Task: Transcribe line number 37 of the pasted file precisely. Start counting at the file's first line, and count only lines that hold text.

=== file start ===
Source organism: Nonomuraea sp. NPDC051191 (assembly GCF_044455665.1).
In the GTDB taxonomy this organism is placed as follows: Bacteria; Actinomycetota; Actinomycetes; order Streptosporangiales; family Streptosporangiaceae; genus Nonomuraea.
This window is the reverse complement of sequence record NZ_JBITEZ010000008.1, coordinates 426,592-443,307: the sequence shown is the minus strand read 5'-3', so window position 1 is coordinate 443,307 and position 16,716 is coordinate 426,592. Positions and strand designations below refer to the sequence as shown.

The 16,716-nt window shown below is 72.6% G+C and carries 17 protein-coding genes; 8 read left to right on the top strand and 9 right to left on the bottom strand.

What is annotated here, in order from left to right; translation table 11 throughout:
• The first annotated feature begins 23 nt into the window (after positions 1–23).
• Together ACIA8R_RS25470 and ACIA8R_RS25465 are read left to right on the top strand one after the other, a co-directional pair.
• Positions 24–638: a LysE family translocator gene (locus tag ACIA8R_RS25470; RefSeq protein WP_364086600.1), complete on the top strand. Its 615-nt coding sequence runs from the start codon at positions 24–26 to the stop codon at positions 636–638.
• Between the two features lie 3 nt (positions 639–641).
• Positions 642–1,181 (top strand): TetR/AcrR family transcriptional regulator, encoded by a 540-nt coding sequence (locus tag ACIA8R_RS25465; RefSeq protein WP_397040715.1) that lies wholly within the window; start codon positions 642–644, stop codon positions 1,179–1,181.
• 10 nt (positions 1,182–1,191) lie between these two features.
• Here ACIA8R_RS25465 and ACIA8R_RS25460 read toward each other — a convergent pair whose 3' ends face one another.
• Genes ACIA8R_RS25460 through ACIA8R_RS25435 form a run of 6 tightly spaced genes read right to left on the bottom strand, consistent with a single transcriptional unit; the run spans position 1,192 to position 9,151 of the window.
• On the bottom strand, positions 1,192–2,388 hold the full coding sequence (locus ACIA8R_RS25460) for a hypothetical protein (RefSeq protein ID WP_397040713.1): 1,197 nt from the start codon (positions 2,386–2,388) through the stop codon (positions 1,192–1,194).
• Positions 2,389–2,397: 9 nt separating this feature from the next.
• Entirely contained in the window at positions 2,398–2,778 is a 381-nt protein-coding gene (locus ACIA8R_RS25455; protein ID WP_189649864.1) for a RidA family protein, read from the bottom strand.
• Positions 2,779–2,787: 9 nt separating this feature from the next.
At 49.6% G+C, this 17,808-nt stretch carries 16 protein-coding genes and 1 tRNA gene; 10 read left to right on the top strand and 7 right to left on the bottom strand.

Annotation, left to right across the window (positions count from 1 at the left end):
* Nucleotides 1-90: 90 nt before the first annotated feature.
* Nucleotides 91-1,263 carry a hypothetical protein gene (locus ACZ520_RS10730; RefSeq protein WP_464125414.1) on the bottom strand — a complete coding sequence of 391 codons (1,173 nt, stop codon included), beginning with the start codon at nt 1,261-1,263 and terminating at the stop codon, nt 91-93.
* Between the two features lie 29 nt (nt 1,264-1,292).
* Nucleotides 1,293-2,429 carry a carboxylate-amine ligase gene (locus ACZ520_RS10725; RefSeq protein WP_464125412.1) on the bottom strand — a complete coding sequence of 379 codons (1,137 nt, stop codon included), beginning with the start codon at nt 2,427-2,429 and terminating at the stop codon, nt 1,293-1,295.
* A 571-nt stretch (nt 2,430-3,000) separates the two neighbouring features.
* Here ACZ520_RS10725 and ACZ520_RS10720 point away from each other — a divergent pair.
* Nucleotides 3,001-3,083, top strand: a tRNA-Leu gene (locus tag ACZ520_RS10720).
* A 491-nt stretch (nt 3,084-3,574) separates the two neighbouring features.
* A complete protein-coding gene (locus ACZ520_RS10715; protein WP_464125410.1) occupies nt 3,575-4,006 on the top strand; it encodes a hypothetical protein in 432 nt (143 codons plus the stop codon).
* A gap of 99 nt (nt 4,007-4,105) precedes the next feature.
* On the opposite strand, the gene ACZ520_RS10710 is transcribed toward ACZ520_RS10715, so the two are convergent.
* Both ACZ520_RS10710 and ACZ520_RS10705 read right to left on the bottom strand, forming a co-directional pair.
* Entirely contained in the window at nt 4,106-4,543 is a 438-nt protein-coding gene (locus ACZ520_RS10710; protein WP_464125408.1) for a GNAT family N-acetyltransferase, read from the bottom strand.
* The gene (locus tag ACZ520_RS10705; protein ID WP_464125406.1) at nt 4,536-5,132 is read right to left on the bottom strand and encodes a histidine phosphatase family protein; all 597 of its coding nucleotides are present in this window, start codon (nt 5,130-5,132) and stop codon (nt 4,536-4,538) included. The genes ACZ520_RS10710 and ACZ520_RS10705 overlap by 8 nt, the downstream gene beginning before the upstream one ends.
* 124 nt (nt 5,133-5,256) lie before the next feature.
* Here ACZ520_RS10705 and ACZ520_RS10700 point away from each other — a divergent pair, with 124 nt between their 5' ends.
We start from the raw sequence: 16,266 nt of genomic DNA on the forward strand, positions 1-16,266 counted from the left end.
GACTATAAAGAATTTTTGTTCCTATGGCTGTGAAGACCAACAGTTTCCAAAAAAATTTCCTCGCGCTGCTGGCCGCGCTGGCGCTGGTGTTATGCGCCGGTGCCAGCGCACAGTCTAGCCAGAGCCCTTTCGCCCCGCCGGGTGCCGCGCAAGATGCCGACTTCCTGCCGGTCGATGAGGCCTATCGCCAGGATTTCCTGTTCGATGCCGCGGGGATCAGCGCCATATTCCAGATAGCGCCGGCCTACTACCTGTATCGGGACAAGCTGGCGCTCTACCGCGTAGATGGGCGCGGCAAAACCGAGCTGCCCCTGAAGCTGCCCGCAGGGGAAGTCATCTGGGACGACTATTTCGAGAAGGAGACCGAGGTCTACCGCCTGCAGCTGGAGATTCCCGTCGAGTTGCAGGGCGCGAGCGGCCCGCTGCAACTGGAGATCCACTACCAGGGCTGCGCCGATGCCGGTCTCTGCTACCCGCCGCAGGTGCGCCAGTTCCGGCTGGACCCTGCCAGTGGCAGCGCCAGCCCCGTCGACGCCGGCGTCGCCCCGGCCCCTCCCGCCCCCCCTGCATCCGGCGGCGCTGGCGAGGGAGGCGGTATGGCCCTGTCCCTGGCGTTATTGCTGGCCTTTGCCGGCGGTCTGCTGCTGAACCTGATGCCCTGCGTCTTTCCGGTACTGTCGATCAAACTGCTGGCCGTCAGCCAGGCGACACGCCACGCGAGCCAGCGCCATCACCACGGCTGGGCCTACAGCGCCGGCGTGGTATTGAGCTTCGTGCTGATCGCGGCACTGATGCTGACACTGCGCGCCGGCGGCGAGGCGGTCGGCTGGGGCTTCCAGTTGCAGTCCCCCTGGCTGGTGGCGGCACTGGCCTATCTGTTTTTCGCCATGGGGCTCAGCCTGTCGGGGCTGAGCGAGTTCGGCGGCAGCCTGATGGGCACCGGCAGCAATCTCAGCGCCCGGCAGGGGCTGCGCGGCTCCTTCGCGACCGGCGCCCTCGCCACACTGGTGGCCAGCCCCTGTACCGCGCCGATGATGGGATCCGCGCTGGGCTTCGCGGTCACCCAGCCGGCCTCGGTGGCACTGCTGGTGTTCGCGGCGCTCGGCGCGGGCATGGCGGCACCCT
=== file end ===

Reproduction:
GACTATAAAGAATTTTTGTTCCTATGGCTGTGAAGACCAACAGTTTCCAAAAAAATTTCCTCGCGCTGCTGGCCGCGCTGGCGCTGGTGTTATGCGCCGGTGCCAGCGCACAGTCTAGCCAGAGCCCTTTCGCCCCGCCGGGTGCCGCGCAAGATGCCGACTTCCTGCCGGTCGATGAGGCCTATCGCCAGGATTTCCTGTTCGATGCCGCGGGGATCAGCGCCATATTCCAGATAGCGCCGGCCTACTACCTGTATCGGGACAAGCTGGCGCTCTACCGCGTAGATGGGCGCGGCAAAACCGAGCTGCCCCTGAAGCTGCCCGCAGGGGAAGTCATCTGGGACGACTATTTCGAGAAGGAGACCGAGGTCTACCGCCTGCAGCTGGAGATTCCCGTCGAGTTGCAGGGCGCGAGCGGCCCGCTGCAACTGGAGATCCACTACCAGGGCTGCGCCGATGCCGGTCTCTGCTACCCGCCGCAGGTGCGCCAGTTCCGGCTGGACCCTGCCAGTGGCAGCGCCAGCCCCGTCGACGCCGGCGTCGCCCCGGCCCCTCCCGCCCCCCCTGCATCCGGCGGCGCTGGCGAGGGAGGCGGTATGGCCCTGTCCCTGGCGTTATTGCTGGCCTTTGCCGGCGGTCTGCTGCTGAACCTGATGCCCTGCGTCTTTCCGGTACTGTCGATCAAACTGCTGGCCGTCAGCCAGGCGACACGCCACGCGAGCCAGCGCCATCACCACGGCTGGGCCTACAGCGCCGGCGTGGTATTGAGCTTCGTGCTGATCGCGGCACTGATGCTGACACTGCGCGCCGGCGGCGAGGCGGTCGGCTGGGGCTTCCAGTTGCAGTCCCCCTGGCTGGTGGCGGCACTGGCCTATCTGTTTTTCGCCATGGGGCTCAGCCTGTCGGGGCTGAGCGAGTTCGGCGGCAGCCTGATGGGCACCGGCAGCAATCTCAGCGCCCGGCAGGGGCTGCGCGGCTCCTTCGCGACCGGCGCCCTCGCCACACTGGTGGCCAGCCCCTGTACCGCGCCGATGATGGGATCCGCGCTGGGCTTCGCGGTCACCCAGCCGGCCTCGGTGGCACTGCTGGTGTTCGCGGCGCTCGGCGCGGGCATGGCGGCACCCT